Oh, there are beautiful bushes just outside of my office, and it was recommended to me years ago as part of an evergreen native/edible border, but I never got around to growing it myself. I picked some of the fruit at the office for my son (he thought they would make awesome, natural 'paint balls' he could throw at his friends ), and just tried eating one last week. I agree with the part of the name 'unedo' that means 'I eat just one' - they are not particularly tasty raw. They are extraordinarily beautiful and unusual, though.
I found an article from a college or extension agency (couldn't find it again today, dang it) that said the fruit has a high pectin content and make nicely strawberry-esque flavored jams and jellies. It also said the fruit is used to make a brandy in Portugal. I'm wondering if the strawberry flavor and high pectin would work nicely to combine in a jam or jelly with rhubarb, quince, or something.
It would be fun to try them in jam! with other things with Sugar of course, as that's not very high on its list.
Also, from what I can tell of the bushes I've found (which to echo Jocelyn's post, are right outside of a bank downtown), they may be ever bearing. Like a mulberry tree doesn't have one big crop, but a few ripe berries everyday through the summer. These bushes have red/super ripe as well as orange/hard and green, as well as flowers. I bet there's a scientific word for that type of fruiting...
Anyway, I wager that in order to make a jam I'll have to have at least ten more bushes to make it worth it.
There's a good spot on the UW campus I remember. Maybe there's enough of a 'critical mass' there to make it worth it to harvest and process.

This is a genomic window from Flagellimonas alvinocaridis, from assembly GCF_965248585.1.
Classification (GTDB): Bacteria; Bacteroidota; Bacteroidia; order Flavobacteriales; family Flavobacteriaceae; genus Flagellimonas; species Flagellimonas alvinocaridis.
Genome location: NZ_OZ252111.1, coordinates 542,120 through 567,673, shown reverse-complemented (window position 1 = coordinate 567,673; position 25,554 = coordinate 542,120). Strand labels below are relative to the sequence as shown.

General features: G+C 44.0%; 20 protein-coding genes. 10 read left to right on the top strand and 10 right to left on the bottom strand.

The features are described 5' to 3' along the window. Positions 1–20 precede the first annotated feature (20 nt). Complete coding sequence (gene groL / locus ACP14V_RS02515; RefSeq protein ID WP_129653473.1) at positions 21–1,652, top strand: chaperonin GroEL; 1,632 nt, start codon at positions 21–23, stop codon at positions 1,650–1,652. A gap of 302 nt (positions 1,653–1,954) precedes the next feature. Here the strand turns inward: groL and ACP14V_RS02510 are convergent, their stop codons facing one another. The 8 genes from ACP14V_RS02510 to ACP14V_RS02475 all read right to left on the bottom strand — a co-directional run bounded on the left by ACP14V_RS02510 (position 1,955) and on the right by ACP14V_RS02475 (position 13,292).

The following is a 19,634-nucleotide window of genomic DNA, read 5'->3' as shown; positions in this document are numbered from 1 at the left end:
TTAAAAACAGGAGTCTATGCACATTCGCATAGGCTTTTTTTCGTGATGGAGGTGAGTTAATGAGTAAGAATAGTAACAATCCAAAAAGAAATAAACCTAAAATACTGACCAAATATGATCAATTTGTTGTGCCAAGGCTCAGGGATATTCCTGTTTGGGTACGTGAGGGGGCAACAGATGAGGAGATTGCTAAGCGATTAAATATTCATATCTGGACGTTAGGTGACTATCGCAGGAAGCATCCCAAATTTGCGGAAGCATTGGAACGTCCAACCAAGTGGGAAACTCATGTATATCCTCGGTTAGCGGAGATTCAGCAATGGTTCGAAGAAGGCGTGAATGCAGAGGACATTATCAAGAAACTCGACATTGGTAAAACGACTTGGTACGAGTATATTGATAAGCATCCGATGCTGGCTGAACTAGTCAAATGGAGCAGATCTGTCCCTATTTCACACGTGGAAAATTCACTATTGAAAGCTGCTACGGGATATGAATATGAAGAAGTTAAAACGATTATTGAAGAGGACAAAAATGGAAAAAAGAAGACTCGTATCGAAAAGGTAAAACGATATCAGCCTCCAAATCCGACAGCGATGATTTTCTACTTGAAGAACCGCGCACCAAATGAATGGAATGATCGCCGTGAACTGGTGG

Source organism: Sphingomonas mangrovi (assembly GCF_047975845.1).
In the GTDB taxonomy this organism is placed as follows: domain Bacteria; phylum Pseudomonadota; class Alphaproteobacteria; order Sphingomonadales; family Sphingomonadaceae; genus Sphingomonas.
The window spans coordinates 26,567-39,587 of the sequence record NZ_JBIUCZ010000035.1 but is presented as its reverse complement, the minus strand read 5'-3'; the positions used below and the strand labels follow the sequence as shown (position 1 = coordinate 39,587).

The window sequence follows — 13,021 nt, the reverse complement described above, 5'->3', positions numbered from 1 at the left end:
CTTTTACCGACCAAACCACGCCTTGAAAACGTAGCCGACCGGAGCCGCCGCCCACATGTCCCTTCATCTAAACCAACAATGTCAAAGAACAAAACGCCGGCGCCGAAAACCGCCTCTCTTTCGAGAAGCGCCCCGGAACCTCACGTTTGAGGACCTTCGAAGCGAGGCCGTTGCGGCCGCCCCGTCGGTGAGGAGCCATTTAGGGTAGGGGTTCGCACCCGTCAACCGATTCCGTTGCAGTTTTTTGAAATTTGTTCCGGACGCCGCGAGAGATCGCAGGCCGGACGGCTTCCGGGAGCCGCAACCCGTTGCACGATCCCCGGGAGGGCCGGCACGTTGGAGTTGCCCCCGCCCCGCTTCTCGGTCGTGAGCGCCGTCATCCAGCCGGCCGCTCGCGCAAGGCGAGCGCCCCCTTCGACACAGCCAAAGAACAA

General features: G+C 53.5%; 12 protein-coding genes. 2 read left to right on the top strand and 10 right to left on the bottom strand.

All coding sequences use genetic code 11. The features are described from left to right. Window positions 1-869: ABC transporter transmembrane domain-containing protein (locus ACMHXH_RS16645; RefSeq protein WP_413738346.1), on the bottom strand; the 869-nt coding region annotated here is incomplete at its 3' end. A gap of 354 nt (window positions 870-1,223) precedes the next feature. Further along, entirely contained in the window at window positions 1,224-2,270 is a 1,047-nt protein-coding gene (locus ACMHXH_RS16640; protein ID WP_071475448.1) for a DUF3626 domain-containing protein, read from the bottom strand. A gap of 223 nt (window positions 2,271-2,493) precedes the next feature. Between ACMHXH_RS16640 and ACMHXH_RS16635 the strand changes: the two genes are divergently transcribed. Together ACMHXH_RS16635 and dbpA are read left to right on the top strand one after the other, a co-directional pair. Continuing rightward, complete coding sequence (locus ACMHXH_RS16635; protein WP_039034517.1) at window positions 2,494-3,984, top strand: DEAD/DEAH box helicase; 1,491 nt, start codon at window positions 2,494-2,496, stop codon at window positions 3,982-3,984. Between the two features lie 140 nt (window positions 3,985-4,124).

Otherwise, it's a good snack fruit. So long as you can pop it into your mouth with something with a bit more flavor
You could probably just use a basic jam recipe for them. Once you know what they taste like as jam, you could consider adding other fruits, if you think it would be an improvement. I used to see them in CA, but didn't even know they were edible then.
To tell the truth, most of the 'wild foods' I've tasted are pretty bland.
I've learned a little about traditional wild foods from teachers like John Kallas, books, and museums. Some were traditionally combined - sour huckleberries with sweet salal, bitter shoots and greens (or ground stone-fruits) with fish oil.
I don't know about strawberry tree fruit (I thought it was Chinese for some reason), but if it's bland and vaguely pleasant, it might be used as "filler" for strong-flavored foods. Like the tapioca in blackberry pie.
If the texture is like lychee at a certain stage, might try canning it with fruit juice or syrup. Find out if the skins and pits are OK to include, tho.
I've found new life for some of my canning experiments as "pancake fodder." Applesauce substitutes for oil and sugar in pancakes; and my sugar-free canned peaches make a pretty good substitute for applesauce